Tamiflu's role in helping keep bird flu at bay

For how long is Tamiflu effective?

Tamiflu can be used as a treatment for influenza or to prevent it.

As a treatment, one capsule is taken twice a day.

For prevention, one is taken per day. Tamiflu is not a vaccine; its protection lasts for 24 hours.

The Government has stockpiled enough of the drug to give one 10-capsule course each to 21 per cent of the population. Details of its use will not be finalised until a pandemic occurs, but it seems unlikely that it will be used preventively - other than to protect some people immediately following exposure to someone with flu symptoms.

Health Minister Pete Hodgson has said that except in that way, all public health advice is against using Tamiflu preventively in a pandemic.

Will it be safe to drink from rainwater tanks, given that birds can carry the flu?

Untreated water from rainwater tanks is expected to be free of bird droppings containing bird flu - but it may still be contaminated with other nasty bugs.

It is considered far more likely that pandemic influenza would be introduced to New Zealand by humans than birds.

Bird flu virus can survive in water for up to four days at 22C and more than 30 days at 0C.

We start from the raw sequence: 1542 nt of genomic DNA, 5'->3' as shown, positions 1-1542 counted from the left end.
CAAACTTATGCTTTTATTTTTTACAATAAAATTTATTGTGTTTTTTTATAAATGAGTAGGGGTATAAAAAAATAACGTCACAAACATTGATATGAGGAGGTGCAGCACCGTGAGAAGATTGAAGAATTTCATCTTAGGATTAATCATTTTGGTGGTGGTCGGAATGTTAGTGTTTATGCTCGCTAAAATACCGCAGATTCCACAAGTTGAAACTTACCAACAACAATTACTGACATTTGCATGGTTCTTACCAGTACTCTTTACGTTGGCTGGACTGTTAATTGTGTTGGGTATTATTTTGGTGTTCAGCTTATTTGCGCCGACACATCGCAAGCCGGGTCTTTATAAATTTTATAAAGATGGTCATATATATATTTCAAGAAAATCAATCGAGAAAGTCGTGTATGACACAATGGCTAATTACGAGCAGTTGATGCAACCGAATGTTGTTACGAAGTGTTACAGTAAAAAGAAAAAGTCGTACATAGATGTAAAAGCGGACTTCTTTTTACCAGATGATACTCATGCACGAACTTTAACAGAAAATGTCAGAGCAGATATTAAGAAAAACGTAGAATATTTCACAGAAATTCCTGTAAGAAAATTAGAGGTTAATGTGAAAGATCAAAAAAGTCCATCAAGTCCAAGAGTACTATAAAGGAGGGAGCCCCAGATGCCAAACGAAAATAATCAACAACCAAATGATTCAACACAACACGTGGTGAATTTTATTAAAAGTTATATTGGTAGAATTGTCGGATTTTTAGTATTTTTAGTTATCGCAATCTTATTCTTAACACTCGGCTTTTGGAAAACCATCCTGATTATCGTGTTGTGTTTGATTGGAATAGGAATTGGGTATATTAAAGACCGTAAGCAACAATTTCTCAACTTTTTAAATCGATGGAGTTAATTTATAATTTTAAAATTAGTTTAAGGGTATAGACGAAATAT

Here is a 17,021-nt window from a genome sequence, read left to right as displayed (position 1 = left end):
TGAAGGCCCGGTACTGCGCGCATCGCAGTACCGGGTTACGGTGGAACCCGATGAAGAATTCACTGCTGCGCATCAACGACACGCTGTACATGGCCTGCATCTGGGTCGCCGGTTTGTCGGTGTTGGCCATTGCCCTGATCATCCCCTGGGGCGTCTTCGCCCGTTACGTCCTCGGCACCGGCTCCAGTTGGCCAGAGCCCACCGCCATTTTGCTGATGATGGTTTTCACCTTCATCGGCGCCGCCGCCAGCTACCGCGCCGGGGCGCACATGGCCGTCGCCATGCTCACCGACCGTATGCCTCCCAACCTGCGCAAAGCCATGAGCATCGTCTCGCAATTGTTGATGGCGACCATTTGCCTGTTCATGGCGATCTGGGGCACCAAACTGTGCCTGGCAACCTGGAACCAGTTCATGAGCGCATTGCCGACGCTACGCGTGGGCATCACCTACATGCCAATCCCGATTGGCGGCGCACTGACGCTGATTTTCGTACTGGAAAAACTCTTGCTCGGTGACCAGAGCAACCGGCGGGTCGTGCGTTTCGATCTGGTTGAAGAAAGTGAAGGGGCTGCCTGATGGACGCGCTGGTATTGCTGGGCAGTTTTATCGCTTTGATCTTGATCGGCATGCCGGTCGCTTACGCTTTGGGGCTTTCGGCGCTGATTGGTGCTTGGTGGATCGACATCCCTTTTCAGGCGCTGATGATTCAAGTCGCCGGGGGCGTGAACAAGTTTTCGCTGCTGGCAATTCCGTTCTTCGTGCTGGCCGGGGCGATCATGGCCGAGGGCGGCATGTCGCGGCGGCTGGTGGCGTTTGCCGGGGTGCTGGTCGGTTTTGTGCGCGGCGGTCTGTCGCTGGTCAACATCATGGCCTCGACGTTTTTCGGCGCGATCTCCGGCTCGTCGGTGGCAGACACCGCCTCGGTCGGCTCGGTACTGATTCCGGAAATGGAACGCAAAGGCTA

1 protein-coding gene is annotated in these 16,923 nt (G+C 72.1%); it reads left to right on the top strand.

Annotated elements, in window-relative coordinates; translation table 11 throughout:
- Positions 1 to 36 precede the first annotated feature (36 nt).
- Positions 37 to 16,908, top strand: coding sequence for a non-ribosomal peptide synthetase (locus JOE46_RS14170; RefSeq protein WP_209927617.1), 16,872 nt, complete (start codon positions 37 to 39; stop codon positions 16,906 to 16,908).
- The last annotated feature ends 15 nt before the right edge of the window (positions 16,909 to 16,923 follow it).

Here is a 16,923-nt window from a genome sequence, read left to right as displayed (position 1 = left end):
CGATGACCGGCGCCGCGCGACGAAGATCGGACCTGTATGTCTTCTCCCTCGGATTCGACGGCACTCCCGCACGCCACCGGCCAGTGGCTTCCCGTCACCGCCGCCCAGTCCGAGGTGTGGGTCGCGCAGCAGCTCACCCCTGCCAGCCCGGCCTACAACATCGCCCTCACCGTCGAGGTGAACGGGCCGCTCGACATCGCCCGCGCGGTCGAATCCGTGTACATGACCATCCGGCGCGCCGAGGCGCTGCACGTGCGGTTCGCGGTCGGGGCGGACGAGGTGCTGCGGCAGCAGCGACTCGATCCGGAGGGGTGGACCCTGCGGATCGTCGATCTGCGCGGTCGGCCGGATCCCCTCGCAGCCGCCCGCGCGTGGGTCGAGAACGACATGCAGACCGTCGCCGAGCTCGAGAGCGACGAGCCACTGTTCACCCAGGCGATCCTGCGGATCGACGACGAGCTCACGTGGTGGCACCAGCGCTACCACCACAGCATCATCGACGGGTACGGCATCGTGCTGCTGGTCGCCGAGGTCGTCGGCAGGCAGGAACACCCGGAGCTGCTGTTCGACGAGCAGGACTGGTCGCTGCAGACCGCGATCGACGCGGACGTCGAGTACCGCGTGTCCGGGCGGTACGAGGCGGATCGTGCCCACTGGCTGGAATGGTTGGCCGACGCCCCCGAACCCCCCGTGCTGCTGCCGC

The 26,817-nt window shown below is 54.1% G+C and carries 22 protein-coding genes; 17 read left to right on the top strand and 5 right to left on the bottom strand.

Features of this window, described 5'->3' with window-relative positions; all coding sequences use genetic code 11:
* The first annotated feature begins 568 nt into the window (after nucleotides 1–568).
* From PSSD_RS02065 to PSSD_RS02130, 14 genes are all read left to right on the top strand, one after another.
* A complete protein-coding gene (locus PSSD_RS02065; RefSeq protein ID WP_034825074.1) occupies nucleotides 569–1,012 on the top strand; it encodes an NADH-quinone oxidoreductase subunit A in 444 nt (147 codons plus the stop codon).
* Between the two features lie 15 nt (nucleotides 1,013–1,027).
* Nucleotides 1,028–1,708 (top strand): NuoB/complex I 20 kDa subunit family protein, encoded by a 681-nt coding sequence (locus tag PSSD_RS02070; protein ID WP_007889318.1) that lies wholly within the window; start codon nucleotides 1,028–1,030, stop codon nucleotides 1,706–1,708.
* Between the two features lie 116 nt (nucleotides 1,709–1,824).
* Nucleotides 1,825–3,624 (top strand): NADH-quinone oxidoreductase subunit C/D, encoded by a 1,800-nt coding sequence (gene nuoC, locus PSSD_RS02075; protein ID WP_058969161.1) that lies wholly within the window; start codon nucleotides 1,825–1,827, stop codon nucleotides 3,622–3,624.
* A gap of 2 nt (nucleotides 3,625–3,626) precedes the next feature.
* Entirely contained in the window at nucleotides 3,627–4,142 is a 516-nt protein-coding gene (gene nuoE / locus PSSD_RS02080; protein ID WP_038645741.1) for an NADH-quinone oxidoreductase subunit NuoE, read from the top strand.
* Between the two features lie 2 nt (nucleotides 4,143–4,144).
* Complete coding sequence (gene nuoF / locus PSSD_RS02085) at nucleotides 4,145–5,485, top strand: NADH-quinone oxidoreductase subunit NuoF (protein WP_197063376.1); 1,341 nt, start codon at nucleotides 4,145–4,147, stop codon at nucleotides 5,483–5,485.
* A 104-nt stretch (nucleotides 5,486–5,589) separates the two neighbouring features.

Migratory waterfowl such as ducks and geese have been infected with the bird flu virus of greatest current concern, H5N1, but these kinds of birds do not migrate to New Zealand from Asia and Eastern Europe, the regions affected by the virus.

Migratory shorebirds do fly to New Zealand from Siberia and Alaska and some stop off in Asia on the way. They pose a much lower risk than waterfowl of transmitting bird flu.

This is because they shed less flu virus and mix less with poultry.

Tests on migratory shorebirds and nearby mallard ducks in New Zealand have not yielded any bird flu virus.

However, if the risk of bird flu from tank water remains a worry, consider treating the water. Then other potential pathogens from the droppings of birds, possums and rats on the roof will be killed or removed as well.

Sources: Ministry of Health, Biosecurity New Zealand, World Health Organisation.

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